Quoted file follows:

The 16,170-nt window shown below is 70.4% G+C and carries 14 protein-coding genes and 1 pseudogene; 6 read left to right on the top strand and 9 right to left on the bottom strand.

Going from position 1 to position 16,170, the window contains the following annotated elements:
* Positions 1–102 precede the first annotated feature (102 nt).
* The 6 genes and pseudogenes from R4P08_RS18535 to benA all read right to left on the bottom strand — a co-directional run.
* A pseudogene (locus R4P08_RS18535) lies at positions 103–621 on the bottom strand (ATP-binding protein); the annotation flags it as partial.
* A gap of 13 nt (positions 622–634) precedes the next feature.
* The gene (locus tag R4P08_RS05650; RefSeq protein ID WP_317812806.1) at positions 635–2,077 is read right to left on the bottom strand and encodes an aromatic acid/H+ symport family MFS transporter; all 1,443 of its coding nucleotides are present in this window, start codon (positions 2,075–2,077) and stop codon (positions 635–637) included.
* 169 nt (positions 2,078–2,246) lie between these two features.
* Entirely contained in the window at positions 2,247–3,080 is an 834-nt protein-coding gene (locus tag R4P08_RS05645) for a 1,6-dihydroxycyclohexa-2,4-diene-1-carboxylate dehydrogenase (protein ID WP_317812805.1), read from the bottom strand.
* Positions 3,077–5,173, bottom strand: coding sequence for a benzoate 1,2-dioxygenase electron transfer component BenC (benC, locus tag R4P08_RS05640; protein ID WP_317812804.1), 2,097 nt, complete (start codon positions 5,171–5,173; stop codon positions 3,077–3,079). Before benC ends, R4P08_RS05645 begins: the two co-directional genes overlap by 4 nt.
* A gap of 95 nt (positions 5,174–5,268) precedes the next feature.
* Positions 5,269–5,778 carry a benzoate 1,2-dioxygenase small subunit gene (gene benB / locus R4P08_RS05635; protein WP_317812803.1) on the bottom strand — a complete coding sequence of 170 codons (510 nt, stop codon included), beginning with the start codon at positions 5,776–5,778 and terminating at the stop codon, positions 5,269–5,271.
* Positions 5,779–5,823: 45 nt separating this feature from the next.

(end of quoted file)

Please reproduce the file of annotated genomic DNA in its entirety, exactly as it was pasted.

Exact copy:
The 16,170-nt window shown below is 70.4% G+C and carries 14 protein-coding genes and 1 pseudogene; 6 read left to right on the top strand and 9 right to left on the bottom strand.

Going from position 1 to position 16,170, the window contains the following annotated elements:
* Positions 1–102 precede the first annotated feature (102 nt).
* The 6 genes and pseudogenes from R4P08_RS18535 to benA all read right to left on the bottom strand — a co-directional run.
* A pseudogene (locus R4P08_RS18535) lies at positions 103–621 on the bottom strand (ATP-binding protein); the annotation flags it as partial.
* A gap of 13 nt (positions 622–634) precedes the next feature.
* The gene (locus tag R4P08_RS05650; RefSeq protein ID WP_317812806.1) at positions 635–2,077 is read right to left on the bottom strand and encodes an aromatic acid/H+ symport family MFS transporter; all 1,443 of its coding nucleotides are present in this window, start codon (positions 2,075–2,077) and stop codon (positions 635–637) included.
* 169 nt (positions 2,078–2,246) lie between these two features.
* Entirely contained in the window at positions 2,247–3,080 is an 834-nt protein-coding gene (locus tag R4P08_RS05645) for a 1,6-dihydroxycyclohexa-2,4-diene-1-carboxylate dehydrogenase (protein ID WP_317812805.1), read from the bottom strand.
* Positions 3,077–5,173, bottom strand: coding sequence for a benzoate 1,2-dioxygenase electron transfer component BenC (benC, locus tag R4P08_RS05640; protein ID WP_317812804.1), 2,097 nt, complete (start codon positions 5,171–5,173; stop codon positions 3,077–3,079). Before benC ends, R4P08_RS05645 begins: the two co-directional genes overlap by 4 nt.
* A gap of 95 nt (positions 5,174–5,268) precedes the next feature.
* Positions 5,269–5,778 carry a benzoate 1,2-dioxygenase small subunit gene (gene benB / locus R4P08_RS05635; protein WP_317812803.1) on the bottom strand — a complete coding sequence of 170 codons (510 nt, stop codon included), beginning with the start codon at positions 5,776–5,778 and terminating at the stop codon, positions 5,269–5,271.
* Positions 5,779–5,823: 45 nt separating this feature from the next.